Here's an excellent video that crams a huge amount of information about life expectancy into less than seven minutes. The speaker is Dr. Aaron Carroll, a pediatrician who also writes extensively about healthcare and related matters (here, and here, for example) and does a series of videos from which this one is taken.
To summarize Dr. Carroll's main points, life expectancy at birth has increased dramatically in the last century, but mainly as a result of vaccines and cures for childhood diseases. Life expectancy at older ages has also gone up, but more modestly. Since 1950, for example, U.S. life expectancy at birth has increased by about 10 years, but life expectancy at 65 is up only half as much. (Even in 1950, people who reached 65 lived to be about 79 on average.)
Moreover, the improvement isn't evenly distributed. For example, over the 30 years from 1977 to 2007, life expectancy at age 65 for people covered by Social Security rose by around five years for those in the top half of the income distribution versus only one year for those in the bottom half.
Even more surprising (as I mentioned in a post back in 2013 here), from 1990 to 2008 life expectancy at age 25 dropped a remarkable five years for white American women who had not finished high school. It dropped by three years for white men without a high school diploma as well. The drop was not seen for black Americans with similar education levels. (This doesn't change the fact that in general, black Americans have substantially lower life expectancy than white Americans, however.)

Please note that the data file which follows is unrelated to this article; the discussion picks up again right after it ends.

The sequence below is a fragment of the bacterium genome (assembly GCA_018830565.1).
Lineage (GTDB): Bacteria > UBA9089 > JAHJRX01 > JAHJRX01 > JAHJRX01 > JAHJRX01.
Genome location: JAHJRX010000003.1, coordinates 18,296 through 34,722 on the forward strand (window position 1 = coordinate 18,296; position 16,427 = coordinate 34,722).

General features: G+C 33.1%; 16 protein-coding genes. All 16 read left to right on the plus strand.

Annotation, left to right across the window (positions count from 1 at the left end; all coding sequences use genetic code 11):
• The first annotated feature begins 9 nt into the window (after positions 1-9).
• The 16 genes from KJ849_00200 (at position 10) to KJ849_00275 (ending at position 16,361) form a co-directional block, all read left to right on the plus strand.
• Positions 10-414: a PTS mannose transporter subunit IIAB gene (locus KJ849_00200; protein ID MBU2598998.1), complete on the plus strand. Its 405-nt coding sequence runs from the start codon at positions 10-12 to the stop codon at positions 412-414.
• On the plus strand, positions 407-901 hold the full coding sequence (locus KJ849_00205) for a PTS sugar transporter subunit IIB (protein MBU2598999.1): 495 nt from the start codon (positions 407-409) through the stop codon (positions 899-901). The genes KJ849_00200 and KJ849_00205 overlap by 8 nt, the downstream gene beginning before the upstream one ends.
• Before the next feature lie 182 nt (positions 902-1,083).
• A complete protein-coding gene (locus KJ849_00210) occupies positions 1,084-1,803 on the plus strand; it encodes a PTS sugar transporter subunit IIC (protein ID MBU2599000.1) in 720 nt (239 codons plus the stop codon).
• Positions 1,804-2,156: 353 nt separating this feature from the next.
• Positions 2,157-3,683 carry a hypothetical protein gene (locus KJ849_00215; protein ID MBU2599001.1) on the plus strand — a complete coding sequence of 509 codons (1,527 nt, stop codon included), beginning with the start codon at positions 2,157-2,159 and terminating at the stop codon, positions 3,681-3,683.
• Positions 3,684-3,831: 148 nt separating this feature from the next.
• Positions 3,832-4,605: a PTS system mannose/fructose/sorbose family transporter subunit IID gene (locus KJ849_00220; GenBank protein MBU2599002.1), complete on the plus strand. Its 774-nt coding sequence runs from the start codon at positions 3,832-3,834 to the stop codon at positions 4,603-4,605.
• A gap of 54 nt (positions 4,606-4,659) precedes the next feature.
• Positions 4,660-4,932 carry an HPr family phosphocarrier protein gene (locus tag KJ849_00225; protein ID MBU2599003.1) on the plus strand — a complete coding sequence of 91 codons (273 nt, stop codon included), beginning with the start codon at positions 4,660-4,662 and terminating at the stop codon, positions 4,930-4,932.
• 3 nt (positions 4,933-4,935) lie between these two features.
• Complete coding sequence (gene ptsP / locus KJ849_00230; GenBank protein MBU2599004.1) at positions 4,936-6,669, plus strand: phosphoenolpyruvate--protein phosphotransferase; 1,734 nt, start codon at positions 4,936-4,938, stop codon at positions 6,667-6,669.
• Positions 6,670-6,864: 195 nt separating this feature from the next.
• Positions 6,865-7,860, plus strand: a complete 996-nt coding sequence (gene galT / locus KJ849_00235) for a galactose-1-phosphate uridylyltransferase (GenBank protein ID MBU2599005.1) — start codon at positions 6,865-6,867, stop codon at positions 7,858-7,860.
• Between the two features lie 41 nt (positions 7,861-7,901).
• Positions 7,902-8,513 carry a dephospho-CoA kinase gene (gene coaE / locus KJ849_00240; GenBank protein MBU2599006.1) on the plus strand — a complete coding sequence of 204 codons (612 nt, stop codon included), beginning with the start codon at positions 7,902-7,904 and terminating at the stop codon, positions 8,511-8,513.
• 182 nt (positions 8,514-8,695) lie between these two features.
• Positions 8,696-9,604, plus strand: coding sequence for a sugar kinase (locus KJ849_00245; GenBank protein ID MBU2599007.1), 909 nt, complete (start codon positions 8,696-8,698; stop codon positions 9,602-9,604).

As Dr. Carroll notes in passing, these facts have implications for Social Security. A surprising number of people who ought to know better get the connections wrong, as mentioned in earlier posts on this blog here and here. The first refers to statements from former Texas Governor (as well as past and likely future presidential candidate) Rick Perry, and not everyone will be surprised that Governor Perry got it wrong. But the second points out a similar misconception of the part of former Senator Alan Simpson (R-Wyoming), co-chairman of the Simpson-Bowles commission on deficit reduction.
A final note on life expectancy that I've mentioned before but merits repeating: Life expectancy is a statistical concept that differs from the more general notion of a normal lifespan for people who don't die young from accident, disease, or violence, and unlike life expectancy, that has changed only a little over the course of history. Even the 90th Psalm, written 25 or 30 centuries ago, says, "The days of our years are threescore years and ten; and if by reason of strength they be fourscore years, yet is their strength labour and sorrow; for it is soon cut off, and we fly away." (Psalm 90:10 KJV). We're not talking here about the vast legendary lifespans in Genesis; the Psalmist was addressing the adults of his own day who viewed 70 or 80 as a typical lifespan.by